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Climate change accounting research: keeping it interesting and different

Climate change accounting research: keeping it interesting and different Purpose – This paper aims to set out several of the key issues and areas of the inter‐disciplinary field of climate change research based in accounting and accountability, and to introduce the papers that compose this AAAJ special issue. Design/methodology/approach – The paper provides an overview of issues in the science of climate, as well as an eclectic collection of independent and inter‐disciplinary contributions to accounting for climate change. Through additional accounting analysis, and a shadow carbon account, it also illustrates how organisations and nations account for and communicate their greenhouse gas (GHG) footprints and emissions behaviour. Findings – The research shows that accounting for carbon and other GHG emissions is immensely challenging because of uncertainties in estimation methods. The research also shows the enormity of the challenge associated with reducing those emissions in the near future. Originality/value – The paper surveys past work on a wide variety of perspectives associated with climate change science, politics and policy, as well as organisational and national emissions and accounting behaviour. It provides an overview of challenges in the area, and seeks to set an agenda for future research that remains interesting and different. http://www.deepdyve.com/assets/images/DeepDyve-Logo-lg.png Accounting, Auditing & Accountability Journal Emerald Publishing

Climate change accounting research: keeping it interesting and different

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Publisher
Emerald Publishing
Copyright
Copyright © 2011 Emerald Group Publishing Limited. All rights reserved.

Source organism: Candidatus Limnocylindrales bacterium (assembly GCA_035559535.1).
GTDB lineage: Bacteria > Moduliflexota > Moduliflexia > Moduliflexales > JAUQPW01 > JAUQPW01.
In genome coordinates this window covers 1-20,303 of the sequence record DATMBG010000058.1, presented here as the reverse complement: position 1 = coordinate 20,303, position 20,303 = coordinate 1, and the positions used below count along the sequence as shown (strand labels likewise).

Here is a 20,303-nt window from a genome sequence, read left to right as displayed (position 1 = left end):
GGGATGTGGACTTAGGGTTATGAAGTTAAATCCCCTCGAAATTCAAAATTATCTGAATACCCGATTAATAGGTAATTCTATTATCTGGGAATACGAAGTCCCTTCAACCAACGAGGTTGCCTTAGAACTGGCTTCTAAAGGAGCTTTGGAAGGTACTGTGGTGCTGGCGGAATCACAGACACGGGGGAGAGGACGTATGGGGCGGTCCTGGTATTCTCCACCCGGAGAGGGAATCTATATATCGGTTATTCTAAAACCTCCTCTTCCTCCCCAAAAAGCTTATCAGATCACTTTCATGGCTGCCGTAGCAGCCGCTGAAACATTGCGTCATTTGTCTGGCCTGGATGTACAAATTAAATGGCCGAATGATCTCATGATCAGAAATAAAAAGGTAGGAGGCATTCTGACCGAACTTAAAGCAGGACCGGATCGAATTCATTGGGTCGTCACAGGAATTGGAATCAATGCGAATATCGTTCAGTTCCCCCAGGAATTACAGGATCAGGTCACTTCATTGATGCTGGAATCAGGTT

ISSN
0951-3574
DOI
10.1108/09513571111184715
Publisher site
See Article on Publisher Site

Abstract

Purpose – This paper aims to set out several of the key issues and areas of the inter‐disciplinary field of climate change research based in accounting and accountability, and to introduce the papers that compose this AAAJ special issue. Design/methodology/approach – The paper provides an overview of issues in the science of climate, as well as an eclectic collection of independent and inter‐disciplinary contributions to accounting for climate change. Through additional accounting analysis, and a shadow carbon account, it also illustrates how organisations and nations account for and communicate their greenhouse gas (GHG) footprints and emissions behaviour. Findings – The research shows that accounting for carbon and other GHG emissions is immensely challenging because of uncertainties in estimation methods. The research also shows the enormity of the challenge associated with reducing those emissions in the near future. Originality/value – The paper surveys past work on a wide variety of perspectives associated with climate change science, politics and policy, as well as organisational and national emissions and accounting behaviour. It provides an overview of challenges in the area, and seeks to set an agenda for future research that remains interesting and different.

Journal

Accounting, Auditing & Accountability JournalEmerald Publishing

Published: Oct 25, 2011

Keywords: Climate change accounting; Greenhouse gas emissions; Carbon accounting; Sustainability; National GHG inventory; Climate change; Global warming; Accounting

References